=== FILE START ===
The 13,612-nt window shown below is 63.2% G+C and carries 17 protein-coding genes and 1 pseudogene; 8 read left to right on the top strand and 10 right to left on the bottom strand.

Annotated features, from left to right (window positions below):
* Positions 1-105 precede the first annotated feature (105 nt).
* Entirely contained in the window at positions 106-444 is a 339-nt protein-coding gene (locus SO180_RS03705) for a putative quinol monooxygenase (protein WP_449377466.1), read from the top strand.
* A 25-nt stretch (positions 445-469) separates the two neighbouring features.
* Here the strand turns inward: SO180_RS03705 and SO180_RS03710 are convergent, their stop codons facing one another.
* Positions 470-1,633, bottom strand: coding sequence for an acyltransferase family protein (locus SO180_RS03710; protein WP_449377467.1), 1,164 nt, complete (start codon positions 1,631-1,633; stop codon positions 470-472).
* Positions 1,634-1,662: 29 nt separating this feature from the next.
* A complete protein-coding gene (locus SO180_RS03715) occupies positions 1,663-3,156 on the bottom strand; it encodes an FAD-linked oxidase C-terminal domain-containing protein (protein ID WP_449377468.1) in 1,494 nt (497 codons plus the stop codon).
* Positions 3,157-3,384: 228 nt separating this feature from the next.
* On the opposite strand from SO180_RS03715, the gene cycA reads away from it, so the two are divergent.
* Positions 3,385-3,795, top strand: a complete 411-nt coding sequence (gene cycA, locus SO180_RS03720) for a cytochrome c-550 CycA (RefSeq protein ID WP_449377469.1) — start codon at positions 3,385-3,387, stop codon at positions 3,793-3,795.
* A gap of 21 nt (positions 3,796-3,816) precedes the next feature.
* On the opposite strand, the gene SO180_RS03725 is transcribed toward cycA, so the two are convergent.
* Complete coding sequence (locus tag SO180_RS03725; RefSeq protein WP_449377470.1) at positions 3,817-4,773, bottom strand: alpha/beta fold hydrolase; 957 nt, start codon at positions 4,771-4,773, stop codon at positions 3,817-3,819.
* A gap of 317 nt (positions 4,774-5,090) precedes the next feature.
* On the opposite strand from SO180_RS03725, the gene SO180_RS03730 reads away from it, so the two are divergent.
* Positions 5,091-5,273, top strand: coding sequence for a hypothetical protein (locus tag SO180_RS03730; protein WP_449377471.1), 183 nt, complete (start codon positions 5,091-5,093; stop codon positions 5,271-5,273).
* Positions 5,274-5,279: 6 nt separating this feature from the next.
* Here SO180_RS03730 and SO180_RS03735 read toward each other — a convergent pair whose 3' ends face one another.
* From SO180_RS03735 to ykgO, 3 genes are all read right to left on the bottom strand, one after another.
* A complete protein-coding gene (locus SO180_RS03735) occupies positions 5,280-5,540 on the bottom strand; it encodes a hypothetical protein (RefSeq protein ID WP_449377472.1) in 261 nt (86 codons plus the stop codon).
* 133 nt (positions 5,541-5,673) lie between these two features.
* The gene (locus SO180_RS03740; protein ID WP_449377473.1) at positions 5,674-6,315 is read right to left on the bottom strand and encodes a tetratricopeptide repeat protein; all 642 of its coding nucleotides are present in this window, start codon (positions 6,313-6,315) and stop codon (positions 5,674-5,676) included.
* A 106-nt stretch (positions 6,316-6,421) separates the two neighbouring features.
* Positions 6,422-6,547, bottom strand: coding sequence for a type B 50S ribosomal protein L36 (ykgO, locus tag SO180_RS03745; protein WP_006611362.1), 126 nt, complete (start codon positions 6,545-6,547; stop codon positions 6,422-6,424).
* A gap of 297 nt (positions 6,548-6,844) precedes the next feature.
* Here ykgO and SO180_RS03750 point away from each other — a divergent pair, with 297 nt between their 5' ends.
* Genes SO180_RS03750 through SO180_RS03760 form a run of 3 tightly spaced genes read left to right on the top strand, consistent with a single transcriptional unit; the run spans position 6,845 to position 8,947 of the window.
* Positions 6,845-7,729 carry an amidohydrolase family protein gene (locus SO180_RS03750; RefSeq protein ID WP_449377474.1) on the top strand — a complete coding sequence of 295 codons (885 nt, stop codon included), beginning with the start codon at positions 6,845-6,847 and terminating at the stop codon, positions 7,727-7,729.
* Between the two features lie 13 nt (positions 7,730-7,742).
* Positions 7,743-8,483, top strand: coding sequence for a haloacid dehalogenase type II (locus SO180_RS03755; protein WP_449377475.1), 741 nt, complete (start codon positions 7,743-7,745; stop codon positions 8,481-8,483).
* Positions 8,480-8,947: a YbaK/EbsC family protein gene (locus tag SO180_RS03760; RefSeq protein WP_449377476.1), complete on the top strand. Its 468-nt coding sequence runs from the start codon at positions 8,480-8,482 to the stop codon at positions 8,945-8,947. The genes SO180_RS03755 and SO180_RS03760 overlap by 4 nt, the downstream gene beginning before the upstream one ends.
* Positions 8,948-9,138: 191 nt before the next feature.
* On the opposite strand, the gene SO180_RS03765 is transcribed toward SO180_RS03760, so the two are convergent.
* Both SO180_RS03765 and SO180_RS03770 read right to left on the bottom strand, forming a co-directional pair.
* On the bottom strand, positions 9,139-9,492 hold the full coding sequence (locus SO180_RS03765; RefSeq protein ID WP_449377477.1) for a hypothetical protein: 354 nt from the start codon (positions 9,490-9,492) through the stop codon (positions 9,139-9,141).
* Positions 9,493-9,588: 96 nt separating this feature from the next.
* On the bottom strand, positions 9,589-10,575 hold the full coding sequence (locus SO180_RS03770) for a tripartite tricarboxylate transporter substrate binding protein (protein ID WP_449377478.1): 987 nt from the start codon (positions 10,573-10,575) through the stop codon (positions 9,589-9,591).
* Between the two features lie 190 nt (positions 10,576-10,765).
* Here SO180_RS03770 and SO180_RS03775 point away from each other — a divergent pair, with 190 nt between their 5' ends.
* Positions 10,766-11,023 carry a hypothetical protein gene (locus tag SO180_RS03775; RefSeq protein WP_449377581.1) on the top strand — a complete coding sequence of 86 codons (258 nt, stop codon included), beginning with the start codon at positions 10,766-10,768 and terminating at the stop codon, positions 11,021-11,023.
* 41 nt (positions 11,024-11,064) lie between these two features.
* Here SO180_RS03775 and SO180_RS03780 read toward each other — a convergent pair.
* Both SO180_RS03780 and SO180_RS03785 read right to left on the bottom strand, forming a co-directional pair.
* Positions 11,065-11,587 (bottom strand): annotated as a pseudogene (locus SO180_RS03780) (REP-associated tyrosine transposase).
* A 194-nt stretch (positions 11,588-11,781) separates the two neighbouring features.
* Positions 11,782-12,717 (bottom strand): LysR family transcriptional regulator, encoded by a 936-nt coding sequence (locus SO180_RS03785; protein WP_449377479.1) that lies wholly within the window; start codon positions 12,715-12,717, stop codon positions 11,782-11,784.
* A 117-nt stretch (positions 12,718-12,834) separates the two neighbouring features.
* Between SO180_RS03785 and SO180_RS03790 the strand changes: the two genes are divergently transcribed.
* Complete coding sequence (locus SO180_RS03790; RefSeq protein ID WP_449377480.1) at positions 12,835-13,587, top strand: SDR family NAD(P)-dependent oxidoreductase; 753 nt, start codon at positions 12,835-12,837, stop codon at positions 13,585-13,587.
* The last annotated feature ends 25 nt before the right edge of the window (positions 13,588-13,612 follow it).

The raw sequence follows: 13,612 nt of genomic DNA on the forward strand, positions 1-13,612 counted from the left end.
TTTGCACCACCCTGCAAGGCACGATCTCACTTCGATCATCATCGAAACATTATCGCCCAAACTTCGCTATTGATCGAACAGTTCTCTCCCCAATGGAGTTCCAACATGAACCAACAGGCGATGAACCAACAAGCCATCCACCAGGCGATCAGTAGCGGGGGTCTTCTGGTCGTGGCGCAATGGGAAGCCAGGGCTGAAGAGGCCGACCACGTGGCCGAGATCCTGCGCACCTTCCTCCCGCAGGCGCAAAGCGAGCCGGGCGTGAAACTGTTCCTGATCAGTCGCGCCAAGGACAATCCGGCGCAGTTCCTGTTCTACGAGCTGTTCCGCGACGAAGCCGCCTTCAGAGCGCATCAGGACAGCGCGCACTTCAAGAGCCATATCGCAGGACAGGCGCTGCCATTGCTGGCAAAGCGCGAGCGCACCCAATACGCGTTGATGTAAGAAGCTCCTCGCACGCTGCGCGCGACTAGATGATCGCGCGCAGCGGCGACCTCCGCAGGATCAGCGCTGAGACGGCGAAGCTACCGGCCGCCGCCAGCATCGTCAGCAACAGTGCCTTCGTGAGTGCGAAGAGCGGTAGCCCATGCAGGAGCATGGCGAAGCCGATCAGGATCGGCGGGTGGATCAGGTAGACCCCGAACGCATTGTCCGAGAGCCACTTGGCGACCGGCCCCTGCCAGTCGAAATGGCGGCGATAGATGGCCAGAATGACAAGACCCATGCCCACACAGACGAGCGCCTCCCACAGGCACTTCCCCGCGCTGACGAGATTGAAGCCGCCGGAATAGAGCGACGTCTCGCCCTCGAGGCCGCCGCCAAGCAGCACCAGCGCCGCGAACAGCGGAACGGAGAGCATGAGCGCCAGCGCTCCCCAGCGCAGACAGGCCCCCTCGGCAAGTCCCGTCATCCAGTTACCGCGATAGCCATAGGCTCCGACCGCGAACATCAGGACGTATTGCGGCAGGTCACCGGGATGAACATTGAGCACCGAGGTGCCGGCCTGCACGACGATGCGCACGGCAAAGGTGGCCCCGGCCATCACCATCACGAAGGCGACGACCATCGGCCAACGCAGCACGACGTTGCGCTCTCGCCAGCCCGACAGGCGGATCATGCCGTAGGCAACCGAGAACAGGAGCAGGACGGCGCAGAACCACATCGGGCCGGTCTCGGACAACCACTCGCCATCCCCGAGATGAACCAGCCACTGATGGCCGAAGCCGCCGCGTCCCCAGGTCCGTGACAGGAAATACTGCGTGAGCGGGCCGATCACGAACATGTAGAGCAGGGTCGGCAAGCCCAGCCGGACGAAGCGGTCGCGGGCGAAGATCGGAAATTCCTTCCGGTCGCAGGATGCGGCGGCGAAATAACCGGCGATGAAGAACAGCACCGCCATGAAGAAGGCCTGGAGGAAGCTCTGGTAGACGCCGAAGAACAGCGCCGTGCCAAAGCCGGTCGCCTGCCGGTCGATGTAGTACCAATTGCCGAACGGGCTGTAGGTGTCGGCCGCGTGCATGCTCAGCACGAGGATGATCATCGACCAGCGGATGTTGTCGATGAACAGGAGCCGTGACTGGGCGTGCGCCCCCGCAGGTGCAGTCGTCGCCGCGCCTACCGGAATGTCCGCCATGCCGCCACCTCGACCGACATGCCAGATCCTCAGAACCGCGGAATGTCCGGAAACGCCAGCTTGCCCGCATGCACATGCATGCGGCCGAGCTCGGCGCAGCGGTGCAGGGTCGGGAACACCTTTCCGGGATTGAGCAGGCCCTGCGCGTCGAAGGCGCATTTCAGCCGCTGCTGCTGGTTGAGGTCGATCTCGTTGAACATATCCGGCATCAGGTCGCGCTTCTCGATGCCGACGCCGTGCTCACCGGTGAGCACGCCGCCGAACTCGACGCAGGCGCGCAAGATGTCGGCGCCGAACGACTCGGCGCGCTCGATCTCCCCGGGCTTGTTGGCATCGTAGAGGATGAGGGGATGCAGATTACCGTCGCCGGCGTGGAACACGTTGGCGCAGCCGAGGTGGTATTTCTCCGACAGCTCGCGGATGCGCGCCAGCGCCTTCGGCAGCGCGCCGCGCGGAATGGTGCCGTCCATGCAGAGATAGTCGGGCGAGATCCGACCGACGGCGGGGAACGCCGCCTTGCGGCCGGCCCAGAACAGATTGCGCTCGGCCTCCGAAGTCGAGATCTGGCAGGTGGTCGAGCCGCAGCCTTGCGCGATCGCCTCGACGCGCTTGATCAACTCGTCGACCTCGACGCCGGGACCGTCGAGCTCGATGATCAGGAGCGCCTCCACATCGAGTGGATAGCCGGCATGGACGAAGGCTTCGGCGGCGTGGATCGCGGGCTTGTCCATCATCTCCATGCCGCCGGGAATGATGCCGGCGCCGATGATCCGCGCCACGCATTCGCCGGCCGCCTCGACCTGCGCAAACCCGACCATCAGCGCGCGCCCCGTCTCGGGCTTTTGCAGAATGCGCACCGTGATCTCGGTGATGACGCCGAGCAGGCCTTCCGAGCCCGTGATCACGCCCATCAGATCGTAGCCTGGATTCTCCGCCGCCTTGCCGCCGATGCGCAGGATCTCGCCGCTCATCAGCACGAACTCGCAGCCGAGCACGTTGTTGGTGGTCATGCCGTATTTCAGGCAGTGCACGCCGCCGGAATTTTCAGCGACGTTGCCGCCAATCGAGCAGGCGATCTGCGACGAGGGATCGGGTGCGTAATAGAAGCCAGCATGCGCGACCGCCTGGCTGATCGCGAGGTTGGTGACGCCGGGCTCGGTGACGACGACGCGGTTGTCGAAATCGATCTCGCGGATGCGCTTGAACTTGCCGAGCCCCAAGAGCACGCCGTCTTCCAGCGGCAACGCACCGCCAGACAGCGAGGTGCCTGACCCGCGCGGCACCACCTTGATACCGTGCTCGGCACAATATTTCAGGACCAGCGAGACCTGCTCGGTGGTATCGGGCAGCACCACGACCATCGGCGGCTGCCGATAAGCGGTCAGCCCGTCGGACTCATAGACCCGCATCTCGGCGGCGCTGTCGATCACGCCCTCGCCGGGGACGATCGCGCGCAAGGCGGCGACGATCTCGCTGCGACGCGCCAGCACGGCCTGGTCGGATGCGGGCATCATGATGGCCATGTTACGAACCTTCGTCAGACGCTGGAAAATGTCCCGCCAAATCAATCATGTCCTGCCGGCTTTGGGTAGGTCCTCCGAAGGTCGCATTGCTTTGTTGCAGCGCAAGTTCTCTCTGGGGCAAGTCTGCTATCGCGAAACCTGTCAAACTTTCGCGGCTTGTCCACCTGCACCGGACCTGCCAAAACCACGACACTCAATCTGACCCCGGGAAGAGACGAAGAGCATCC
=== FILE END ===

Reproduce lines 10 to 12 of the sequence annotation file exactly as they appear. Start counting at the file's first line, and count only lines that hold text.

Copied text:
* Positions 3,157-3,384: 228 nt separating this feature from the next.
* On the opposite strand from SO180_RS03715, the gene cycA reads away from it, so the two are divergent.
* Positions 3,385-3,795, top strand: a complete 411-nt coding sequence (gene cycA, locus SO180_RS03720) for a cytochrome c-550 CycA (RefSeq protein ID WP_449377469.1) — start codon at positions 3,385-3,387, stop codon at positions 3,793-3,795.